Gun ban ‘violators’ swell to 77

By Jennifer P. Rendon

Violators of the Commission on Elections (Comelec) gun ban were recorded at 77, as of Oct .5.

The number is a steep increase given that on Sept. 26, arrested gun ban violators were at 56 only.

Major Mary Grace Borio, Police Regional Office (PRO) 6 spokesperson, noted that recent violators were not arrested through checkpoints or firearm raids.

“They yielded a firearm or deadly weapon incidental to their arrest or during police operations, like during anti-illegal drug buy-busts,” she said.

PRO-6 records showed that most violators are civilians at 72.

Three violators are security guards while another two are lumped under the category of other law enforcement agency (OLEA). It was gathered that one OLEA violator is a member of the Bureau of Jail Management and Penology (BJMP) who was arrested in Iloilo City while the other one is a provincial guard from Aklan province.

Still, the region’s two biggest provinces accounted for the majority of arrests.

The Negros Occidental Police Provincial Police Office (NOCPPO) arrested 23 while the Iloilo Police Provincial Office (IPPO) logged 17; Iloilo City Police Office (ICPO) with 11; Capiz PPO, Aklan PPO and Bacolod City Police Office (BCPO) with seven each; Guimaras PPO with three; and Regional Mobile Force Battalion (RFMB) 6 and Antique PPO with one each.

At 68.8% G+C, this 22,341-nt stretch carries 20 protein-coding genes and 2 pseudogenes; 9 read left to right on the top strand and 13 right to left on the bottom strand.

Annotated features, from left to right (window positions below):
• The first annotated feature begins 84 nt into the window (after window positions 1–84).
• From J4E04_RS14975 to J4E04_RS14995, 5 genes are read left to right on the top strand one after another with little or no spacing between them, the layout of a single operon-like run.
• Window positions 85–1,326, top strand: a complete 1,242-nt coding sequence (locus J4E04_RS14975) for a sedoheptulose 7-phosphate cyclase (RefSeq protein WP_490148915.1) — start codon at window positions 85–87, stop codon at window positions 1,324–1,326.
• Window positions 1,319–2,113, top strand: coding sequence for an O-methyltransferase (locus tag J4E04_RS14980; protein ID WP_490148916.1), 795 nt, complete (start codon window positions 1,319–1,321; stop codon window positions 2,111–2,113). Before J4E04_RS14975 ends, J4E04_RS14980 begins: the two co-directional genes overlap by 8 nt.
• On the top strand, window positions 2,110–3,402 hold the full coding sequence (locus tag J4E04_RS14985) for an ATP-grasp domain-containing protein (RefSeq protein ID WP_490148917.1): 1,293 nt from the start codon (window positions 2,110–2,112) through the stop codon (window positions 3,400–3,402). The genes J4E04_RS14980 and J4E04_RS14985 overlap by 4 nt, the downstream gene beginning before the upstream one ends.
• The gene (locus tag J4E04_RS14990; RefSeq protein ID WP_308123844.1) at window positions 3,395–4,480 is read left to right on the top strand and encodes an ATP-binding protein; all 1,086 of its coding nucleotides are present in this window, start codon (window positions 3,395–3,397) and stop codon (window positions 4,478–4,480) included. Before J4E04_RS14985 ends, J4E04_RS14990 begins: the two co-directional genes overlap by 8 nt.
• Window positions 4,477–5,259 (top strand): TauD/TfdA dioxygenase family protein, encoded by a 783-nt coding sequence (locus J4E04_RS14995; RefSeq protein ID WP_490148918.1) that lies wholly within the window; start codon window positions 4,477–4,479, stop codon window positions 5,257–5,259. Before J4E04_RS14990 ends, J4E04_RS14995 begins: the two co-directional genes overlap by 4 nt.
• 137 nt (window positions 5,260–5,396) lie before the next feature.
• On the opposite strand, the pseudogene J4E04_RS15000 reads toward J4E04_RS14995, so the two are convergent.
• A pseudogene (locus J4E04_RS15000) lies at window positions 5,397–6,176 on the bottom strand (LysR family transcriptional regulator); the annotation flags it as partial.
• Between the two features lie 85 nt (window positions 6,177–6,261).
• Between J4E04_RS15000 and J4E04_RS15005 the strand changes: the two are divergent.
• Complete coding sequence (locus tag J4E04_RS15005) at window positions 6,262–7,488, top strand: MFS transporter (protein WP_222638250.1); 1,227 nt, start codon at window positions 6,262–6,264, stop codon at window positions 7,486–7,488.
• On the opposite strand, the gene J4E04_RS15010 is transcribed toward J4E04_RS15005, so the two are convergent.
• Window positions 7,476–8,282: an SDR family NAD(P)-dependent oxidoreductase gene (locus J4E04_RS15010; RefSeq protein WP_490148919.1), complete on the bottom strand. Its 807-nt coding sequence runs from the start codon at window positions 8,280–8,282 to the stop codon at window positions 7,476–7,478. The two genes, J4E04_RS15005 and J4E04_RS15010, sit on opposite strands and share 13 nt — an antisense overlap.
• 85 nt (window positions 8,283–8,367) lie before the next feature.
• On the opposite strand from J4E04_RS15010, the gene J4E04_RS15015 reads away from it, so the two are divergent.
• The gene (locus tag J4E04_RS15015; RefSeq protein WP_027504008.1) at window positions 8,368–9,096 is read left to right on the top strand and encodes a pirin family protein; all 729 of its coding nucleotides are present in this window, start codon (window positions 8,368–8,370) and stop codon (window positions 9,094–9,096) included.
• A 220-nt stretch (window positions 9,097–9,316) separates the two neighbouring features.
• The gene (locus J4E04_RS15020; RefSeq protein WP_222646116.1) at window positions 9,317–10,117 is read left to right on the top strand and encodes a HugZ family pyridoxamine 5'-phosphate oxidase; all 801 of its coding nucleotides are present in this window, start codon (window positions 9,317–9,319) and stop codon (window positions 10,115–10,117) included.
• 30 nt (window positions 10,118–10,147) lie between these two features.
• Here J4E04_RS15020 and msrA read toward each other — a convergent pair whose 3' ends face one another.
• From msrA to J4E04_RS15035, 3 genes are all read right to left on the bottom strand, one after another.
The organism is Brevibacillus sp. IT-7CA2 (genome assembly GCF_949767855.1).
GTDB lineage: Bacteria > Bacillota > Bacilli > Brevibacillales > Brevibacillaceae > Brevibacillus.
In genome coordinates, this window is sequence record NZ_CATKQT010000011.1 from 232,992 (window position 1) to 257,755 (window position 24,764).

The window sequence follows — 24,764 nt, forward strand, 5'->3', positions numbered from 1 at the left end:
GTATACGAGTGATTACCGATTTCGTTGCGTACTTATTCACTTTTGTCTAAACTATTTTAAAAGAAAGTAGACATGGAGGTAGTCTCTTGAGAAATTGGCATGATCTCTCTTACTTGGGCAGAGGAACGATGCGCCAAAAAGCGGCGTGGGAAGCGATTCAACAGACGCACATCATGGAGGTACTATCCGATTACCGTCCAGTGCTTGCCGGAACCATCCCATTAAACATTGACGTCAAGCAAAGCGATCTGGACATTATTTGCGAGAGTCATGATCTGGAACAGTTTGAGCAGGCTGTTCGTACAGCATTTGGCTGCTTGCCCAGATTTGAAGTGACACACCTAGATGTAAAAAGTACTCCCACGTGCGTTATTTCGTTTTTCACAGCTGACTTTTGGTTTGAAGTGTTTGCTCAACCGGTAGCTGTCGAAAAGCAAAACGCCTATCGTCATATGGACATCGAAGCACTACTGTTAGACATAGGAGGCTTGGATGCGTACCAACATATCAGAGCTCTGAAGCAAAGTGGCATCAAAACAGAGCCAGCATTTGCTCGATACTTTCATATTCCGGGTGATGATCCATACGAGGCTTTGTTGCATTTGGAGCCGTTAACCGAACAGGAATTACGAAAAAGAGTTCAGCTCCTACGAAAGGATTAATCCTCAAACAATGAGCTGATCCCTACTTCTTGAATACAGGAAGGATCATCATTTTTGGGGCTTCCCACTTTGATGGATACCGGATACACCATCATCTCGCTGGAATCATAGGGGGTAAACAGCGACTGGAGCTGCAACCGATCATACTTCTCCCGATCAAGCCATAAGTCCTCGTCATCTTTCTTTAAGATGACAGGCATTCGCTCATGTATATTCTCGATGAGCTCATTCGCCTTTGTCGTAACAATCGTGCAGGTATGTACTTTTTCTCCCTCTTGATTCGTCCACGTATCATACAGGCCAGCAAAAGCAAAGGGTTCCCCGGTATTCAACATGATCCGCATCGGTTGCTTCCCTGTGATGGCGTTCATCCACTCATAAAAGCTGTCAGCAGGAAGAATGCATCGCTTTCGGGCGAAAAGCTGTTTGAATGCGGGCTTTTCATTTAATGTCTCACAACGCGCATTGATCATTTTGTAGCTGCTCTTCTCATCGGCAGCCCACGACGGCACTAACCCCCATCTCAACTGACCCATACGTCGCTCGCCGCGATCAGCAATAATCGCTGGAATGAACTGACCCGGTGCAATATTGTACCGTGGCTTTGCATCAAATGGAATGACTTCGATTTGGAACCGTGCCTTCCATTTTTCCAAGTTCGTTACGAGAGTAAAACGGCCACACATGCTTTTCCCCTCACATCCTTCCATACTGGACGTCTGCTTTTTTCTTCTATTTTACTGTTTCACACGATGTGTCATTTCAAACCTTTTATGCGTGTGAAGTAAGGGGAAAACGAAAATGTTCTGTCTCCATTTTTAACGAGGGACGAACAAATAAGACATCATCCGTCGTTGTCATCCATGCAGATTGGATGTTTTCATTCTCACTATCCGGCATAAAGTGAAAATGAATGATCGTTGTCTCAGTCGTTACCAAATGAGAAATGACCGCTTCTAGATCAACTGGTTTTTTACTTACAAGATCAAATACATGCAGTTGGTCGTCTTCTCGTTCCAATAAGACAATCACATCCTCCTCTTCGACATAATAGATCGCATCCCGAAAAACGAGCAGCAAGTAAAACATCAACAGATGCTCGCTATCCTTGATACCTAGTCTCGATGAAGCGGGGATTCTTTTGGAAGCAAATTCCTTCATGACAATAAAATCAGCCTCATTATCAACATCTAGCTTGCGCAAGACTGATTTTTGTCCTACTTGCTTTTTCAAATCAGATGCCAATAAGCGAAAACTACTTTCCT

The offenders will be charged for violation of Comelec Resolution No. 10918, which prohibits the bearing, carrying, or transporting firearms and other deadly weapons outside residence or place of business, and in all public places; employing, availing, or engaging the services of security personnel and bodyguards; and transporting or delivering firearms and explosives, including its parts, ammunition, and/ or components.

With a good number of violators caught in possession of deadly weapons, Atty. Dennis Ausan, Comelec-6 regional director, reiterated that possession of knives constitutes a violation of the gun ban.

But those who use knives for their livelihood such as butchers or mananggiti or coconut sap harvesters, are excluded from the prohibition.

Ausan said the rule will also be imposed on those bearing explosives; and replica guns, air guns, airsoft guns, and antique firearms.

He also clarified that replicas of air guns and airsoft guns are excluded.

Ausan stressed that the said prohibition is considered an election offense punishable with imprisonment of not less than one year but not more than six years without probation, permanent disqualification to hold public office, and deprivation of the right of suffrage.